All the applications for any one regiment must be made at the same time.
General Orders, No. 3, do not promise to officers fourteen days at home nor any leave of absence at all, except at the discretion of the commanding general; each case to be determined on its merits.
By command of Lieutenant-General Polk:
THOS. M. JACK,
DALTON, January 15, 1864.
His Excellency JEFFERSON DAVIS,
Mr. PRESIDENT: My recent telegrams to you have shown not only that we cannot hope soon to assume the offensive from this position, but that we are in danger of being forced back from it by the want of food and forage, especially the latter. Since my arrival very little long forage has been received, and nothing like full rations of corn, and that weevil-eaten. The officer commanding the artillery of a division which I inspected to-day reported that his horses had but 13 pounds each of very bad corn in the last three days. Of the four brigades I inspected to-day, two cannot march for want of shoes. We are not receiving enough to supply the consumption.
I have directed that half the artillery shall be encamped on the Etowah, with all the wagons not required here for camp service.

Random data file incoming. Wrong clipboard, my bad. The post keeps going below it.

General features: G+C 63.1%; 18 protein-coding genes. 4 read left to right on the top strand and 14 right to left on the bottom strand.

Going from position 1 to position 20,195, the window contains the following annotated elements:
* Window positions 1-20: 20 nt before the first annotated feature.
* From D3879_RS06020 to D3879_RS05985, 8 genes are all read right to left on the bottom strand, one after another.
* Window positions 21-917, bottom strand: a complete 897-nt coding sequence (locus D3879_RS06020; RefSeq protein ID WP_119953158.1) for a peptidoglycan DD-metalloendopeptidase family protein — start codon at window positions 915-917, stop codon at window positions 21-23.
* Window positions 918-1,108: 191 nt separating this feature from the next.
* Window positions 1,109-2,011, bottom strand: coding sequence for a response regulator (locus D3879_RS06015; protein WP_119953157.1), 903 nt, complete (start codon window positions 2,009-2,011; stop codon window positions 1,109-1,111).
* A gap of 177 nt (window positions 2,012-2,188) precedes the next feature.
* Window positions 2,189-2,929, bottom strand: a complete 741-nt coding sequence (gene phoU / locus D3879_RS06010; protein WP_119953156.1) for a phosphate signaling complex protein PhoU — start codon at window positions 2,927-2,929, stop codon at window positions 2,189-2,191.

Major-General Wheeler informs me that five and a half of the eight brigades of cavalry belonging to the Army of Tennessee are with General Longstreet. I have placed two-thirds of that remaining with this army to the southwest of Rome, not only to put the horses in condition for a campaign but in the hope of making cavalry capable of fighting in battle. If General Longstreet has no further use for the cavalry of this army which is with his, I should very much like to have it here, for rest, refitting, and, above all, instruction.
It seems to me that there are two routes by which we might advance into Middle Tennessee from our present bace, whenever this State road is so managed as to enable us to accumulate supplies sufficient for the enterprise, and we have a sufficient force. The first from Rome, via Huntsville, crossing the Tennessee near Gunter's Landing. By it we should turn the Cumberland Mountains. The other, that by which General Bragg left Tennessee, would be very difficult, and would require immense means. We should have either to expose ourselves to an army in Chattanooga, while passing the river, or besiege that fortress. It is certain that we cannot make such sieges. Either of these routes, through barren and mountainous tracts, would require great supply trains. By General Leadbetter's estimate, the equipage of one brigade over the Tennessee would require 150 wagons.
Should the enemy attempt to penetrate to Atlanta, and we be able to beat him and have then ready the means of marching across the Cumberland Mountains, as well as crossing the Tennessee, the offensive would be easy.
If East Tennessee can furnish provision and forage for the march thence into Middle Tennessee, this army might join Longstreet for that enterprise. Two thousand or 3,000 cavalry could prevent a hostile army from reaching Atlanta in less than a month.